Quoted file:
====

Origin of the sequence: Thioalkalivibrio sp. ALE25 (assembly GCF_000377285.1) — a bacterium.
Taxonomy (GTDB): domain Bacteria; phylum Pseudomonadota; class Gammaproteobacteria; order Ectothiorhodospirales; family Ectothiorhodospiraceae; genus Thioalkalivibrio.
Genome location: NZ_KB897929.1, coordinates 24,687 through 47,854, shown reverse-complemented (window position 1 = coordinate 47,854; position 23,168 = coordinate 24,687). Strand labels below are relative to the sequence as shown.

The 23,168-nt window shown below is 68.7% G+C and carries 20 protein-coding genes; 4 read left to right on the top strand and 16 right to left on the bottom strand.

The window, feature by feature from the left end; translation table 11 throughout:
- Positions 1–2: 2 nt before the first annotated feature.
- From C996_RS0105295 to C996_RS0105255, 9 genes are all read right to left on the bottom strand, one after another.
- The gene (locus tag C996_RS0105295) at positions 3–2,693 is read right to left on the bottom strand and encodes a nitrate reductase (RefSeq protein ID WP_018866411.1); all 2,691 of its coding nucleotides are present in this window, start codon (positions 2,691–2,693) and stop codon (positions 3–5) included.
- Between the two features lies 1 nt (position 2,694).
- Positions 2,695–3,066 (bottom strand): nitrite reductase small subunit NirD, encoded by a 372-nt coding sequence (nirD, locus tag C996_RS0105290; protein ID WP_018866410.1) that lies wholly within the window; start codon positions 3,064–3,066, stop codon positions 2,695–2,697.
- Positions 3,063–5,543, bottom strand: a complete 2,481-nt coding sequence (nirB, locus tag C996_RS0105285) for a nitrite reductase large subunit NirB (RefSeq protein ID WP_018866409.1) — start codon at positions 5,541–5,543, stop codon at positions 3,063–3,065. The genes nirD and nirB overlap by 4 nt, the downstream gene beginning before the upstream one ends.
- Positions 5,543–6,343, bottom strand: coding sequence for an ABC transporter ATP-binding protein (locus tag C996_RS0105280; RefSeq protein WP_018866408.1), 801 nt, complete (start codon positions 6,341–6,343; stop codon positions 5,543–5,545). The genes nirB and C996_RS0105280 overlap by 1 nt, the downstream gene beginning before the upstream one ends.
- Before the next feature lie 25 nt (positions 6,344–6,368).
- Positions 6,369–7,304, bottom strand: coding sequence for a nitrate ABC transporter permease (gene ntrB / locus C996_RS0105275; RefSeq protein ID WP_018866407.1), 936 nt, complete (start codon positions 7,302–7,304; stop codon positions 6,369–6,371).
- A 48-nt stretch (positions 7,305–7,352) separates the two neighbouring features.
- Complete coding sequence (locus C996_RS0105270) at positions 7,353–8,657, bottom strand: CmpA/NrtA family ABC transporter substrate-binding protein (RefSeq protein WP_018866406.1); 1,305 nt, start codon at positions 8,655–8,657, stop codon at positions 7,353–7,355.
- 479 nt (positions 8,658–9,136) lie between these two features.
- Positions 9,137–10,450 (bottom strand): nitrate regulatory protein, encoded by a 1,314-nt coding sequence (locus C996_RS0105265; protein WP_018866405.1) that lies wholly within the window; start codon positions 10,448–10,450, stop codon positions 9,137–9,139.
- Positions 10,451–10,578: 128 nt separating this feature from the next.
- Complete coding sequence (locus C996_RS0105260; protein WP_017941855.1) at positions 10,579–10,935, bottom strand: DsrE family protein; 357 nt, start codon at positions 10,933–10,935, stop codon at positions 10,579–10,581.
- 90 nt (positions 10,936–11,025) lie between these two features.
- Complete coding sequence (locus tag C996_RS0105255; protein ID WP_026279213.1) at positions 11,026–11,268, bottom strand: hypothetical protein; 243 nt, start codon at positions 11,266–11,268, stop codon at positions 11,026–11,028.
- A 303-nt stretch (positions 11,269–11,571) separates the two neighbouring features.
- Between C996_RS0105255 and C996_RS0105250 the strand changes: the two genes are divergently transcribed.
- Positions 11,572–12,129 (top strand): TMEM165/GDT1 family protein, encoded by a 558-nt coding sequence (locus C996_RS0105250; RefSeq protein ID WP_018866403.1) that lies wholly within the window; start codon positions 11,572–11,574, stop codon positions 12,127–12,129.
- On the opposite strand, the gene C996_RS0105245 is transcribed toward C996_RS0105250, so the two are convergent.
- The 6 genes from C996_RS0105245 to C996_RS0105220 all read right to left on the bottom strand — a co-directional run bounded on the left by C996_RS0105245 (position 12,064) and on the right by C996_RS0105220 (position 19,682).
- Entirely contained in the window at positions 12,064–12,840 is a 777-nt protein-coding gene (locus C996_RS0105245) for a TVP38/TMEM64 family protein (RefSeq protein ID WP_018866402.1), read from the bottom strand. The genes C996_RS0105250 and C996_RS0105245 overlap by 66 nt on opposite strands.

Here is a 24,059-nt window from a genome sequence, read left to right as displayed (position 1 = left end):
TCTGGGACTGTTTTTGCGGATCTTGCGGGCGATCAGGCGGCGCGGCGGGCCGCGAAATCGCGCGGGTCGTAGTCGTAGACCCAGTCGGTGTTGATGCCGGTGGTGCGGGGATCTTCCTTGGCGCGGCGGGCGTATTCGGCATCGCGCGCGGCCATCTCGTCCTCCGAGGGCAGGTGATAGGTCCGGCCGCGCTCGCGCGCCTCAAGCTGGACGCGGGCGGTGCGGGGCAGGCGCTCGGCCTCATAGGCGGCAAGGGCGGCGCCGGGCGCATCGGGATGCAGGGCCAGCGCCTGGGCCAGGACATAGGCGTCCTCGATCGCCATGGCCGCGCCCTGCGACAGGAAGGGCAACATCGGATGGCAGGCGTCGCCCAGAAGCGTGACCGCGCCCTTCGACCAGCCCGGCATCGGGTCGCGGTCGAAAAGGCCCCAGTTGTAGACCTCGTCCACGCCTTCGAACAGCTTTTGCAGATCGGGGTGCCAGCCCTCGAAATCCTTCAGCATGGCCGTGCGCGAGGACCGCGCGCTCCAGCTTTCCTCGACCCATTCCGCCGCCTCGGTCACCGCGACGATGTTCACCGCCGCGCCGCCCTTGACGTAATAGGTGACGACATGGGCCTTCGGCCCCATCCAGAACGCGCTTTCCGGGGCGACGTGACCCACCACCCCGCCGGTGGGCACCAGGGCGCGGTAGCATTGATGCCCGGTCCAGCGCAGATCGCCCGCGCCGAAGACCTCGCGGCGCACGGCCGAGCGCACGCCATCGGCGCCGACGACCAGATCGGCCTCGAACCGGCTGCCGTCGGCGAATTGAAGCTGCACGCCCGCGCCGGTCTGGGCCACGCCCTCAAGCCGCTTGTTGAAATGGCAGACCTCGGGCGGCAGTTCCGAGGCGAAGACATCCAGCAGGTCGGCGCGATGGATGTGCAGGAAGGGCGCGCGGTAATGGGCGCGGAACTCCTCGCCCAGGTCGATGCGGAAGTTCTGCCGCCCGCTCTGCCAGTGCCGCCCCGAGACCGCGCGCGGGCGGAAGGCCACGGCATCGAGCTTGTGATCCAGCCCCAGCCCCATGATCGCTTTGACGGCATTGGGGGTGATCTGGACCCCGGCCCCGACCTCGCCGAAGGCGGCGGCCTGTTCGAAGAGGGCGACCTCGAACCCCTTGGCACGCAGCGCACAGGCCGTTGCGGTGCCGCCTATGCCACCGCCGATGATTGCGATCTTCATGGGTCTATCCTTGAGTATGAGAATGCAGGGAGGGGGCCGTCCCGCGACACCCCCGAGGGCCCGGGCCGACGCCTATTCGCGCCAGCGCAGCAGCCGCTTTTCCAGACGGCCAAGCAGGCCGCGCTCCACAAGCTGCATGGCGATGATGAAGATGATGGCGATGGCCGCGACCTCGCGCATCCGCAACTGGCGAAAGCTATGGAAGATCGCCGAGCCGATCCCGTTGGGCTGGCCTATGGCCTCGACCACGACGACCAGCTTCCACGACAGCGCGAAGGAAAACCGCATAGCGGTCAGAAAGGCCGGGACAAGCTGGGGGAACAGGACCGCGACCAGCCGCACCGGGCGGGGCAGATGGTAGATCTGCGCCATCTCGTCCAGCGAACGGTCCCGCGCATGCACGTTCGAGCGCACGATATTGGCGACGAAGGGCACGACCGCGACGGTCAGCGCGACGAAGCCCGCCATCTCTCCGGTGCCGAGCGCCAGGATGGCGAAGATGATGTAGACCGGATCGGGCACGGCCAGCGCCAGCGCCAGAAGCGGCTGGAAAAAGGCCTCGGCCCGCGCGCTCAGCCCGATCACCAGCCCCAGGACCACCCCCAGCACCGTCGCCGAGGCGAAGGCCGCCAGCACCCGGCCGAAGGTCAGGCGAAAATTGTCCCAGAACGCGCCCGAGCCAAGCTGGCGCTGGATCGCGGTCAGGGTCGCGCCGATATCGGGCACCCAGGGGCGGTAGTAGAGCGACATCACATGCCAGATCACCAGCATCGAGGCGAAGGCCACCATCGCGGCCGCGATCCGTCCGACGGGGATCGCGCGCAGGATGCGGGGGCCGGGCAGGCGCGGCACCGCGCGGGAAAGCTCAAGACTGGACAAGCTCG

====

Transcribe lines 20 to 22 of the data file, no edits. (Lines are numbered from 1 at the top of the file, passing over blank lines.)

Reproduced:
- Complete coding sequence (locus C996_RS0105260; protein WP_017941855.1) at positions 10,579–10,935, bottom strand: DsrE family protein; 357 nt, start codon at positions 10,933–10,935, stop codon at positions 10,579–10,581.
- 90 nt (positions 10,936–11,025) lie between these two features.
- Complete coding sequence (locus tag C996_RS0105255; protein ID WP_026279213.1) at positions 11,026–11,268, bottom strand: hypothetical protein; 243 nt, start codon at positions 11,266–11,268, stop codon at positions 11,026–11,028.